There was a discussion about the future of journalism in Perm. “The true values and modern technologies” – that recipe of the surviving of the branch was suggested by experts.
The Developing Tendencies of the Modern Journalistic conference was held in Perm. External experts, journalists from Perm and students talked about trends, problems and the future.
As that kind of discussion had not been held in Perm for a long time and the experts board was very strong, over 150 people visited the conference. The experts were: Paddy Coulter from Oxford Global Media, Luke Sproule, a journalist from the BBC Northern Ireland, Anastasia Valyeeva, a teacher of data-journalistic from American University of Central Asia (Bishkek, Kyrgyzstan), and a contributing editor of Forbes Russia Yekaterina Kravchenko.
Paddy Coulter told the visitors about the term which appeared in the United Kingdom in the beginning of 2010s – “churnalism” – a kind of journalism when a correspondent doesn’t try to find an interesting event or check the fact using experts’ help or statistics. But he just works with press-releases or agency reports. According to the speaker’s opinion, this trend turns journalists into copywriters and influences people’s level of trust to the news.
Luke Sproule told the audience about the recently closed 200 newspapers in Great Britain. Part of them has moved to the Internet and some has ceased the existence. The last one couldn’t fight growing competition and a decreasing interest of readers. According to the words of L. Sproule the British school of journalism has a crisis for now and it cannot overtake modern trends. He thinks it should teach journalists to make podcasts and work with big data extending opportunities, but, Luke says, students have to study that themselves so far.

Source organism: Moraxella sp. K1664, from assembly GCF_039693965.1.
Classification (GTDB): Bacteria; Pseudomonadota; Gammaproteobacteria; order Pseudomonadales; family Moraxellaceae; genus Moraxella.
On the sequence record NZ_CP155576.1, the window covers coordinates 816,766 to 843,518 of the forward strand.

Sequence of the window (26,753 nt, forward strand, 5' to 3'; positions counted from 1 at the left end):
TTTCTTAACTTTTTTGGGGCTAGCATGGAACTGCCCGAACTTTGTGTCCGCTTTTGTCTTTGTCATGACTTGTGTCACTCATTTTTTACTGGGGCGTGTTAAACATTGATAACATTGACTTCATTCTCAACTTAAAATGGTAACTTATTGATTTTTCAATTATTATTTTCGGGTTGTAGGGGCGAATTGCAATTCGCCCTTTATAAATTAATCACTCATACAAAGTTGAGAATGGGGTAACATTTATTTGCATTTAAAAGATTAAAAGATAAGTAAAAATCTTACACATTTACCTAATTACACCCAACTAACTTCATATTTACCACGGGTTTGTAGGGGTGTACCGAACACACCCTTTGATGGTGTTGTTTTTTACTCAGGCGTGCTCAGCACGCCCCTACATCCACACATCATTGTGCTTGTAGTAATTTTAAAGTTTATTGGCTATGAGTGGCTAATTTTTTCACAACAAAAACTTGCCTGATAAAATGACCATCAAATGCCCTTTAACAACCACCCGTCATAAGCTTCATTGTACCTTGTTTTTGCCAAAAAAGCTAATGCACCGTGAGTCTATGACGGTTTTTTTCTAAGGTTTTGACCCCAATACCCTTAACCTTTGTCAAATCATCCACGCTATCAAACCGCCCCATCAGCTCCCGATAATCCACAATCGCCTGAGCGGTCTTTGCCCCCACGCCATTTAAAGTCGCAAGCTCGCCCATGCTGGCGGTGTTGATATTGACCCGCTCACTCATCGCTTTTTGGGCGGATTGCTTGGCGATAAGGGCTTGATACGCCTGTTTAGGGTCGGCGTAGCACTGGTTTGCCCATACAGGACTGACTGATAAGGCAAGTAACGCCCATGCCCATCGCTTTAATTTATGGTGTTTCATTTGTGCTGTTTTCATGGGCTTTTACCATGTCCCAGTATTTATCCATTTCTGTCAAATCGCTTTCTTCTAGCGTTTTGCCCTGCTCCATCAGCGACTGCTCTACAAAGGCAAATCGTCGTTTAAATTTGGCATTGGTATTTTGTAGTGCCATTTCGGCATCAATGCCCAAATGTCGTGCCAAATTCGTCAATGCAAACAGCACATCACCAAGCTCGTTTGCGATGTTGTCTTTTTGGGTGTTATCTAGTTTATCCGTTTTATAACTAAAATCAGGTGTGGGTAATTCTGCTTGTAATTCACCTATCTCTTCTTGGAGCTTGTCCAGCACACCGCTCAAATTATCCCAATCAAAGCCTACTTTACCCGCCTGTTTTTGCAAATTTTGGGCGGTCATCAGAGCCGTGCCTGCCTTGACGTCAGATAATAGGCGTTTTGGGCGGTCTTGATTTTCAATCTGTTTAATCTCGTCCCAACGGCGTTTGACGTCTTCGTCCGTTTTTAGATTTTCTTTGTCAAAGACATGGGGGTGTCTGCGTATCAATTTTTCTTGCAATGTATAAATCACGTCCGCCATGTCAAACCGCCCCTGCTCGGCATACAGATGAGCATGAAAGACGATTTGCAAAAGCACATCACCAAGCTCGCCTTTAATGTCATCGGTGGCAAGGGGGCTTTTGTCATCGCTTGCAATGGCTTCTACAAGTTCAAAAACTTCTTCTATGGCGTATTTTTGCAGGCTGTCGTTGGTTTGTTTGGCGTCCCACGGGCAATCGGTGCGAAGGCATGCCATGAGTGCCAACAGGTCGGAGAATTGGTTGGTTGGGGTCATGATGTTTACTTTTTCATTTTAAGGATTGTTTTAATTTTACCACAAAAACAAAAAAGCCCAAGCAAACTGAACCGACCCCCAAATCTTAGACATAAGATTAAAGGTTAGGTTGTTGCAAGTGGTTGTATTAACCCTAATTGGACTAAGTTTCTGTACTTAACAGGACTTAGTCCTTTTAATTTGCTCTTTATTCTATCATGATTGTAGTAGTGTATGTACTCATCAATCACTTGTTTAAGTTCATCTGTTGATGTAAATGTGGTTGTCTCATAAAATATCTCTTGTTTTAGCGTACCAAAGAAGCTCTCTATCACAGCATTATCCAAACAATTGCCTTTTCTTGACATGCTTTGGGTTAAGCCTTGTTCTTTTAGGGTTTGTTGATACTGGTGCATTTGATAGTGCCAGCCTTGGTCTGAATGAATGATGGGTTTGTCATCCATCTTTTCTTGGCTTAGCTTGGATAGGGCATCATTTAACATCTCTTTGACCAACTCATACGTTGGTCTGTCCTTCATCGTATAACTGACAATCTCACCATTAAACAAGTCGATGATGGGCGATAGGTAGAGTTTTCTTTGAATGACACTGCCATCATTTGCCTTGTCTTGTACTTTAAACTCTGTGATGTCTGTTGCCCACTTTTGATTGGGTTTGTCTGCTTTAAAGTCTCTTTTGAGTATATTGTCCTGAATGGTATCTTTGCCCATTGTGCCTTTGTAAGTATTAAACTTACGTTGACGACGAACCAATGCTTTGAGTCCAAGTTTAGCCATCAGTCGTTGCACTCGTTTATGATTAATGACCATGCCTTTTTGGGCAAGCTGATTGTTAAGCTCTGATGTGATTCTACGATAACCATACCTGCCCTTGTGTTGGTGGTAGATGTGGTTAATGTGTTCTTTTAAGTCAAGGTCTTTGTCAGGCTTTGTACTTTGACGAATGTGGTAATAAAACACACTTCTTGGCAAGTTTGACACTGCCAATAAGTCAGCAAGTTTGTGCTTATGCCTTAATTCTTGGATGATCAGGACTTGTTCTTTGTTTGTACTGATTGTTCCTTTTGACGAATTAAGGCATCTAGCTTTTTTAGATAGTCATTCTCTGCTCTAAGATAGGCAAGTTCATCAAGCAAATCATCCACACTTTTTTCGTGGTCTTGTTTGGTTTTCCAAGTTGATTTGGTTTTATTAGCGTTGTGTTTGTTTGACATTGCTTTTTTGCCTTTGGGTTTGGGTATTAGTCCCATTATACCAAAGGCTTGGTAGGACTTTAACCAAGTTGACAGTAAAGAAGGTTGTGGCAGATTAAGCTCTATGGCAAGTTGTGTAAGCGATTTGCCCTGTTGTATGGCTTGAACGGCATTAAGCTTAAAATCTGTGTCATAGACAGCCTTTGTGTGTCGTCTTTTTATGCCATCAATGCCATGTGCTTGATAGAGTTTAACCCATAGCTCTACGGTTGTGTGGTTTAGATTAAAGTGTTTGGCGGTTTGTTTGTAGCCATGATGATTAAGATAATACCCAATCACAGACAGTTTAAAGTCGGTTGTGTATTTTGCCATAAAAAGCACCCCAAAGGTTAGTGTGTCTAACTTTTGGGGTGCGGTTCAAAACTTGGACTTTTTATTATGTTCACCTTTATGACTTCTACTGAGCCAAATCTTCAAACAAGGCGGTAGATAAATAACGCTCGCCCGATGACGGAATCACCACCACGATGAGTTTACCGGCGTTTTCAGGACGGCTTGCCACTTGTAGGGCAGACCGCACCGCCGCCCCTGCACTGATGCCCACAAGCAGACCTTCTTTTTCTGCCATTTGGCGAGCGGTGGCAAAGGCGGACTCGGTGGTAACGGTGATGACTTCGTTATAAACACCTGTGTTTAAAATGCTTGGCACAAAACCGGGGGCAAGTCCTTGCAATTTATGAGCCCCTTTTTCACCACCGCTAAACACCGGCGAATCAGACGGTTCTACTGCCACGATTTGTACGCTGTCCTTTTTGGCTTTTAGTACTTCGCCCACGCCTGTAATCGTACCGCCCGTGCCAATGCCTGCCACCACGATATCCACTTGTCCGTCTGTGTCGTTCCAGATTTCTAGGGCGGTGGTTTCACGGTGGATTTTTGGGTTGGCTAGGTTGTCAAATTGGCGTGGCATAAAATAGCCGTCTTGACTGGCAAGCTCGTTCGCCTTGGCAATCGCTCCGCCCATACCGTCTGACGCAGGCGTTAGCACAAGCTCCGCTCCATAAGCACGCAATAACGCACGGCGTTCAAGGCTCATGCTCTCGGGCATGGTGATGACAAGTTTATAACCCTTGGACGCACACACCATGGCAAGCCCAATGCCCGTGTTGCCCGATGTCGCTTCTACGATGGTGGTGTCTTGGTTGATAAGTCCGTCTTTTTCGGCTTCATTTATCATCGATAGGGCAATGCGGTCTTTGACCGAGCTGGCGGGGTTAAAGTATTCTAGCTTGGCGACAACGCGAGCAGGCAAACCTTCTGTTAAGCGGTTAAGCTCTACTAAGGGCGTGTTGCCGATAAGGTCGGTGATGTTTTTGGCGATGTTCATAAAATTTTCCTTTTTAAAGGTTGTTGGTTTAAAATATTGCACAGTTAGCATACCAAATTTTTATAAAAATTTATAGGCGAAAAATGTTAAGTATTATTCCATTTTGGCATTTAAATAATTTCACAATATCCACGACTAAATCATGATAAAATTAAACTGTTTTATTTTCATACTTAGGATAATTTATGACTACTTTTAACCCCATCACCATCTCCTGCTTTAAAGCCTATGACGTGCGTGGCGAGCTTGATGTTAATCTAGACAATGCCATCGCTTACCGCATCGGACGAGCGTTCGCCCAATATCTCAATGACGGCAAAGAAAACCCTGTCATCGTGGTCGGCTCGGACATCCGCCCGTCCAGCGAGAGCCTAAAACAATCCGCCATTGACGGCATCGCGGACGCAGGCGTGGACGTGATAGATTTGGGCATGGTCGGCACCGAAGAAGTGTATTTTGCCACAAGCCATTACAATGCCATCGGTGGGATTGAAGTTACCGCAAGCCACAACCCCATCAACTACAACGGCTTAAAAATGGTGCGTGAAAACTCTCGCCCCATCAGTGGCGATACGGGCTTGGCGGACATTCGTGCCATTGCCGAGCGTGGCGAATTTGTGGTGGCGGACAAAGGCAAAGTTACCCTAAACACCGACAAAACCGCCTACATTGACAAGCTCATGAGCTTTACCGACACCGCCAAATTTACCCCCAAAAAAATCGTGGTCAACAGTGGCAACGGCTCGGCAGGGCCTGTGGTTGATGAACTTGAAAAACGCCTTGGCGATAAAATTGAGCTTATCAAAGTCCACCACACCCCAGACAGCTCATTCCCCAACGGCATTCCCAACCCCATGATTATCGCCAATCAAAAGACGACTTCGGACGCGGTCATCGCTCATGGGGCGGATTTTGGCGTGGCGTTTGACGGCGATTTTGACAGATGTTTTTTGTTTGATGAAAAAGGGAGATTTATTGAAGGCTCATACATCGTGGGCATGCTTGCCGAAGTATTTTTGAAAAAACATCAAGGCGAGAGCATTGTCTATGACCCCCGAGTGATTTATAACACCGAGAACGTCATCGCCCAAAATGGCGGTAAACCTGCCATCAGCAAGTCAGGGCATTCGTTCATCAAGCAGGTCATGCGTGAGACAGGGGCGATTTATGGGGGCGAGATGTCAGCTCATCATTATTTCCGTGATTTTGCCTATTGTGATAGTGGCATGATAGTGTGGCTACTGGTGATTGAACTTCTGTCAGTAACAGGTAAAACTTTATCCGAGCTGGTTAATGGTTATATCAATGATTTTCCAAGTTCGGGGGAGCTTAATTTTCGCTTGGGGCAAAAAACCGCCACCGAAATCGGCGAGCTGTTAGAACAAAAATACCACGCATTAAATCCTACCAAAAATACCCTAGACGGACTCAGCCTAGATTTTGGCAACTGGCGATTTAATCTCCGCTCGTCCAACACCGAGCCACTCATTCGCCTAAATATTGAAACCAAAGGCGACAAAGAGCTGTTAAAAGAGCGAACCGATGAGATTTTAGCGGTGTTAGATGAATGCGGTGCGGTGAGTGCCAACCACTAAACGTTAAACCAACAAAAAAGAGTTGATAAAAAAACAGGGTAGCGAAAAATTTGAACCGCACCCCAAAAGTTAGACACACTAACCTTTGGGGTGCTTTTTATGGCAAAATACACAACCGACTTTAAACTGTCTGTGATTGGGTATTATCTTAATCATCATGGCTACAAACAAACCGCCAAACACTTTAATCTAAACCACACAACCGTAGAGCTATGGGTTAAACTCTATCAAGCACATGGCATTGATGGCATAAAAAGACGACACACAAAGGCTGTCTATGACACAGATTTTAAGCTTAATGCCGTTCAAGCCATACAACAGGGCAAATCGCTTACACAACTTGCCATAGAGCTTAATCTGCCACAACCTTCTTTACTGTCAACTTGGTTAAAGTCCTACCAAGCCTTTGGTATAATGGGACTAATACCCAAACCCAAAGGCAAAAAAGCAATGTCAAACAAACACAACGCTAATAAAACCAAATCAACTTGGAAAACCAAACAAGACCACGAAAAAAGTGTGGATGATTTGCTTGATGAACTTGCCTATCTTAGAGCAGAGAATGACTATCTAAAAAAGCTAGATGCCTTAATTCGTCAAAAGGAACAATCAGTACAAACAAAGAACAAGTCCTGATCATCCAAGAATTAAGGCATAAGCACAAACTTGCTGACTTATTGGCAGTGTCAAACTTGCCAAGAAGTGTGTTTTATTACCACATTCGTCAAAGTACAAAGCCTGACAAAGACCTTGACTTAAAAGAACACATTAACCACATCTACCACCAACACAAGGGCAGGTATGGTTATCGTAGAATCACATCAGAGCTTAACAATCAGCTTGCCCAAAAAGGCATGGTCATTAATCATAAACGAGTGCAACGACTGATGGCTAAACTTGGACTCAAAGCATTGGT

Paddy Coulter noticed that the government and business create funds for financing small local issues. Moreover, these media stay independent from the creators of the funds. Experts of Perm woefully nodded – there are no such funds in Russia and sponsors, as a rule, dictate their own political line to the media supported by them.
But despite financial and creative problems, as well as the competition with social networks, there are good news for the media. According to the recent researches (Paddy Coulter told about them) the average world level of trust to the information is 44% and this number is growing slowly compared with the previous years.
The results of the conference are the following: everyone has common problems and the ways to solve them are uncertain yet. Discussing them is very important so both Perm people and the experts were happy with of the results: nobody wanted to leave the venue after the end of the conference. of Business Class Vadim Skovorodin, Editor-in-Chief of Business Class newspaper, promised to hold another conference in 2020 and make it an annual tradition of the Perm media space.